Centrally located between Tokyo and Osaka, Nagoya is the third-largest city and one of the best places to visit in Japan, especially for foodies.
It has unique local cuisine called Nagoya meshi. The city’s quickly earning a reputation for its food culture.
Of course, there are plenty of other things to do in Nagoya besides eating. It’s home to many incredible cultural treasures, modern museums, and major shopping districts. You can learn about the history of Toyota at one museum and then cross the block to explore important art pieces at another.
Don’t know where to start? Plan a far-reaching tour of the city with this guide to the best Nagoya attractions.
Table of Contents
- What to do in Nagoya: Top attractions & places to visit
- Marvel at the latest restorations of Nagoya Castle
- Examine ancient artifacts at Tokugawa Art Museum
- Enjoy tranquillity at Atsuta Shrine
- Visit the world’s largest planetarium at Nagoya City Science Museum
- Marvel at a miniature Nagoya cityscape at Legoland Japan
- Drive a bullet train simulator at SCMaglev and Railway Park
- Pay your respects at Osu Kannon Temple
- Browse knick-knacks on Endoji Street and electronics on Osu Street
- Where to stay: The best hotels for sightseeing in Nagoya
What to do in Nagoya: Top attractions & places to visit
Marvel at the latest restorations of Nagoya Castle
Built in 1612 and burned down during the Second World War, Nagoya Castle has gone through several major reconstructions.
A trip to the castle is a necessary part of Nagoya sightseeing, but it’s not the most impressive site.
The castle is undergoing even more renovations. Large parts are being demolished and reconstructed to more closely resemble the original castle.
Depending on when you visit, the castle may not even be open to the public, but you should still visit to check out the work in progress.
If you’re lucky enough to visit when the castle is open, explore the various displays containing significant cultural artifacts. You can learn about the lives of those who lived in the castle and check out the upper floors of the castle tower.
Examine ancient artifacts at Tokugawa Art Museum
One of many Nagoya’s museums, Tokugawa Art Museum contains collections of rare items and artifacts from the Tokugawa family. The museum includes over 10,000 pieces, and you’ll get to see a good chunk of them during the guided tour.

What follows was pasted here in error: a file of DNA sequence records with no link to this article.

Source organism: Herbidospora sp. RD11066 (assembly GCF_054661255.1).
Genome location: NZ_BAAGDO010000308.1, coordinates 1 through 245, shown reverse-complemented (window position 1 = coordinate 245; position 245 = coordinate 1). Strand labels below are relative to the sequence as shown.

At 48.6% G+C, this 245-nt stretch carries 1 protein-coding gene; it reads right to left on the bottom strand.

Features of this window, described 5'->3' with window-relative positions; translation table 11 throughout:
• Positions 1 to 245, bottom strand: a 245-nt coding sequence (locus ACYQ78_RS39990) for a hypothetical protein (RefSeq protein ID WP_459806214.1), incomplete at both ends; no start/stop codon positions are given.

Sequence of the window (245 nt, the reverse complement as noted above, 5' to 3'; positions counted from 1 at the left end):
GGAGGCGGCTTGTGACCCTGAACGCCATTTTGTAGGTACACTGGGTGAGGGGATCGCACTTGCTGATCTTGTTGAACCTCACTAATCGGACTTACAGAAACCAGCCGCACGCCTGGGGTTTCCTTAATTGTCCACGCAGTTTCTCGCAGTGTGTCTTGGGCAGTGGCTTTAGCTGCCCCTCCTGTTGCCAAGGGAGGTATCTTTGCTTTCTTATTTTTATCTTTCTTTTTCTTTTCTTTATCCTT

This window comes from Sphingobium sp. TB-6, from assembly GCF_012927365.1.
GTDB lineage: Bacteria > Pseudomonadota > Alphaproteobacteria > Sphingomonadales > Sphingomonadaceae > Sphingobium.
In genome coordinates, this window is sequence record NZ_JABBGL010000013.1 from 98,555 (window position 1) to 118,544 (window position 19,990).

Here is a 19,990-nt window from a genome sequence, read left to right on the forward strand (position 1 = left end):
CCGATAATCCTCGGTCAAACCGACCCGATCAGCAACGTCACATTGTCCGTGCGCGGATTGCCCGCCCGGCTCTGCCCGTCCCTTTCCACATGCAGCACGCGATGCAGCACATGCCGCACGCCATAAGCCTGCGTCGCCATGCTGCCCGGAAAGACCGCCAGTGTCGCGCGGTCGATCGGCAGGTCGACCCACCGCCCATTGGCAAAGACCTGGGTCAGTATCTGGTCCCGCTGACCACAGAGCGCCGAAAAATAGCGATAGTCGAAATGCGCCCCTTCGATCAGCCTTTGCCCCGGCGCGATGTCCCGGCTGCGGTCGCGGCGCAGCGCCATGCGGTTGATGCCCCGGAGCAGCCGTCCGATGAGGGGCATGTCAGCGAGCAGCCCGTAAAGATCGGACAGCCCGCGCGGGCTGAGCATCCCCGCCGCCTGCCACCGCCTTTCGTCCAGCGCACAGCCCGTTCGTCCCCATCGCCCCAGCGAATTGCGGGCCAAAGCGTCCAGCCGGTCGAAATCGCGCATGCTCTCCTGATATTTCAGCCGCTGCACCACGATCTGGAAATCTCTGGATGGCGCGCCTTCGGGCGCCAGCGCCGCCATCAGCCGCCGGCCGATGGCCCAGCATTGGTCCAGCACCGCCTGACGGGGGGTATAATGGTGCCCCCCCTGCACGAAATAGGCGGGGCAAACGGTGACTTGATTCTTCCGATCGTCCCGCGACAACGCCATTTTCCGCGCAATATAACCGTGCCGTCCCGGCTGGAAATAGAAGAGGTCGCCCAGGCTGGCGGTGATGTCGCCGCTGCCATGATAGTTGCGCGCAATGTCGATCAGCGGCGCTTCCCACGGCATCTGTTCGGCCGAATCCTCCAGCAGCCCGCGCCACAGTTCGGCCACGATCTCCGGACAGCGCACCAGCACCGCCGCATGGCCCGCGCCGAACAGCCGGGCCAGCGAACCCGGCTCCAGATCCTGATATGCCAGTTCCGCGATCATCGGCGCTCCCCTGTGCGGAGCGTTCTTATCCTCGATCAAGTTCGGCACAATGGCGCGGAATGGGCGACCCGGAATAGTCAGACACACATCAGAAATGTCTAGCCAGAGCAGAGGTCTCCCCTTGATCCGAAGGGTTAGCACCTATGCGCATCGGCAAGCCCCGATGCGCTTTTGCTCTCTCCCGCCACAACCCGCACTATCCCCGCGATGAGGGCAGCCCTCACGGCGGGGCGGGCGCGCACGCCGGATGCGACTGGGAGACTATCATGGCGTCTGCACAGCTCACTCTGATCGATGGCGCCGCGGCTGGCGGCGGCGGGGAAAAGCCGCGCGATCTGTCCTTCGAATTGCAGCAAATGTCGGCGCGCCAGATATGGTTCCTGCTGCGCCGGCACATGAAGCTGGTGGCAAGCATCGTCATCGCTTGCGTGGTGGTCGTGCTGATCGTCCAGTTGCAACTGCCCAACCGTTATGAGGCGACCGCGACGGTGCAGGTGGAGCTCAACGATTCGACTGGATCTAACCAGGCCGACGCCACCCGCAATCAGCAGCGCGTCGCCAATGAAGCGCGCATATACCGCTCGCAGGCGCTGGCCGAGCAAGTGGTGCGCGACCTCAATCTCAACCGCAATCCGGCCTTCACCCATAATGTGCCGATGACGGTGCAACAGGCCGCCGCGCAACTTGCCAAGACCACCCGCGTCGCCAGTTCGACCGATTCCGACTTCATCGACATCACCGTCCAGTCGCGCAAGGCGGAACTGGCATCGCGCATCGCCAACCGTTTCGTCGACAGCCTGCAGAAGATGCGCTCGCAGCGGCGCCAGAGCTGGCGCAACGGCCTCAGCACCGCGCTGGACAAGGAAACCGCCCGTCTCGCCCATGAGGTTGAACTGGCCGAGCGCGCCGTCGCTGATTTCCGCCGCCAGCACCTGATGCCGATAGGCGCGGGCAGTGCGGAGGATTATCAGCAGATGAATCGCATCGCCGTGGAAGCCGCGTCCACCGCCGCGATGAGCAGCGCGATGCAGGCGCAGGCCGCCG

If you visit the museum, plan to spend at least two to three hours checking out the main exhibits. It’s a must-see destination for history buffs, but everyone else should have a good time as well.
The highlights include real samurai armour and swords. You can learn how the samurai prepared for battle and understand a bit more about the history of the Tokugawa Shogun area.
Enjoy tranquillity at Atsuta Shrine
If you run out of ideas on what to do in Nagoya, visit a shrine. As with most major Japanese cities, Nagoya is home to several culturally important shrines. The most-visited is Atsuta Shrine.
Millions of visitors come to this attractive shrine featuring traditional Japanese architecture. It’s in the centre of a park, adding to the peaceful atmosphere.
As with many Japanese shrines, this spot contains rare historical items. The treasure hall contains over 4,000 ancient relics, some of which are on display.
If you’re lucky, your visit will coincide with any of the 70 festivals and ceremonies held each year at the shrine.
Visit the world’s largest planetarium at Nagoya City Science Museum
The Nagoya City Science Museum is a magical spot with interactive displays that will leave you breathless, such as the artificial tornado that can reach up to nine metres high or an amazing recreation of the aurora borealis.
These attractions help make the science museum one of the best places to visit in Nagoya, but the real treasure is the planetarium.
Called Brother Earth, it’s the world’s largest planetarium. With a diameter of 35 metres, you get a truly realistic look at the night’s sky during the middle of the day.